In Harm’s Way
COMMUNITY RESPONSES TO HURRICANE IRENE AND TROPICAL STORM LEE
October 28, 2017 – October 1, 2018
Mabee Farm Historic Site, Rotterdam Junction, NY
A partnership with the New York Folklore Society, this timely exhibition explores local responses to hurricanes, the devastating impact natural disasters have on communities, and the resiliency of our neighbors.
PHOTOS FROM THE OPENING
ON LONG ISLAND
“In Harm’s Way” Exhibit
October 6—December 31, 2017
Long Island Museum in Stony Brook
Storms and hurricanes have a long history in upstate New York and Long Island, beginning with the September 1938 “Long Island Express” hurricane. “In Harm’s Way” will explore how local residents and government agencies prepare and recover from natural disasters, in the wake of Superstorm Sandy and Hurricanes Lee and Irene through stories, photographs, objects, and architectural models.
The exhibit examines how individuals and families prepare for severe weather events, how communities protect their coastlines, and how these actions have changed over time. Examples of these actions will include the use of snow fencing to stabilize beaches, home elevations after recent storms including Superstorm Sandy, the creation of sea walls and storm barriers, and the creation of emergency kits to suit specific needs within a family.
October 6: Exhibit Opening Day
October 28: Symposium 9:45 a.m. –4:00 p.m.
November 12: Learning from our Neighbors 2 p.m.
(see details below)
December 3: Curator’s Gallery Tour 2 p.m.
For information, please visit the LI Museum web site or call (631) 751-0066.
Learning from Our Neighbors
Sunday, November 12 at 2 p.m.
Long Island Museum
On Sunday, November 12 at 2 p.m., the Long Island Museum, in collaboration with Long Island Traditions, presents Learning from our Neighbors, a roundtable discussion, looking back on the five years since Super Storm Sandy and how communities have come together following other historic storms. Nancy Solomon, Director of Long Island Traditions will facilitate a panel discussion with storm survivors from upstate New York, North Carolina, Long Island, and Staten Island on coping and rebuilding after Mother Nature’s wrath. Following the discussion, visitors may visit “In Harm’s Way,” on display in the Art Museum through December 31, 2017.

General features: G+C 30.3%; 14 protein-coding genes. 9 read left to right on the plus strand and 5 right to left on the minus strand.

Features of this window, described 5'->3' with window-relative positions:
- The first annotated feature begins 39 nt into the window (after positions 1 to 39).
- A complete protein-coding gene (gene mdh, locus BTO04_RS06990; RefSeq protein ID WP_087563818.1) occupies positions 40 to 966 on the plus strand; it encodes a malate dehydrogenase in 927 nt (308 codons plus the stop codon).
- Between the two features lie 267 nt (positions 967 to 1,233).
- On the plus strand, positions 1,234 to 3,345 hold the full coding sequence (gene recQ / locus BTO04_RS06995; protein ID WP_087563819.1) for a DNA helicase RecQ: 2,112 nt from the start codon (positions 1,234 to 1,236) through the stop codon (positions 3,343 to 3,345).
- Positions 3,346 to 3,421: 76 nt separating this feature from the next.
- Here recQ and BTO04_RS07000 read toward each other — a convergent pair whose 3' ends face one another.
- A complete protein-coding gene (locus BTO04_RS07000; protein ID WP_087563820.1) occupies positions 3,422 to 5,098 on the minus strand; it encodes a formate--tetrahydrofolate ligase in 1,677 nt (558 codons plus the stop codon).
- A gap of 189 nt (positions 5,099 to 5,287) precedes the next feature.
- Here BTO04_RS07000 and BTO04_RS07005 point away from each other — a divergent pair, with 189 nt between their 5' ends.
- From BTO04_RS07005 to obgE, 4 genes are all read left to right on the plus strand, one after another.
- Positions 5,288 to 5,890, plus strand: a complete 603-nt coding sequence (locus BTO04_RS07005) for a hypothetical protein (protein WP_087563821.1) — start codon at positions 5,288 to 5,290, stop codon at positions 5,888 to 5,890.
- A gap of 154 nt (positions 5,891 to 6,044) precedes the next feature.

Panelists include Chuck Tekula of Center Moriches, a long time commercial fisherman; Ernie Foster of North Carolina who has fished the waters off Hatteras professionally for 54 years and is the subject of Hatteras Blues (UNC Press) by Tom Carlson; Adisatu Kabba, a native of Sierra Leone and resident of Staten Island. Adisatu will share her extensive traditional knowledge of storms and hurricanes, both from her native country and more recently during Sandy on Staten Island. Also on the panel is Lillian Spina-Caza, a resident of Schoharie in upstate New York and a survivor of Hurricanes Irene and Lee during 2011, who was instrumental in founding SALT: Schoharie Area Long Term Development. She credits recovery from Hurricane Irene to the number of volunteers working together. Lillian is a professor of communications at Rensselaer Polytechnic Institute.
The discussion will be moderated by Nancy Solomon, Executive Director of Long Island Traditions and curator of “In Harm’s Way;” Dr. Ellen McHale, Executive Director of the New York Folklore Society in Schenectady, NY, and curator of “In Harm’s Way” at the Schenectady Historical Society; Karen Amspacher of Harker’s Island, North Carolina, Executive Director of the Core Sound Waterfowl Museum & Heritage Center founded in 1992; and Naomi Sturm of Staten Island, Director of Public Programs for the Center for Traditional Music and Dance, and curator of “Working Waterfront: Memories Hold,” which examines the Superstorm Sandy experiences and maritime traditions of Staten Island.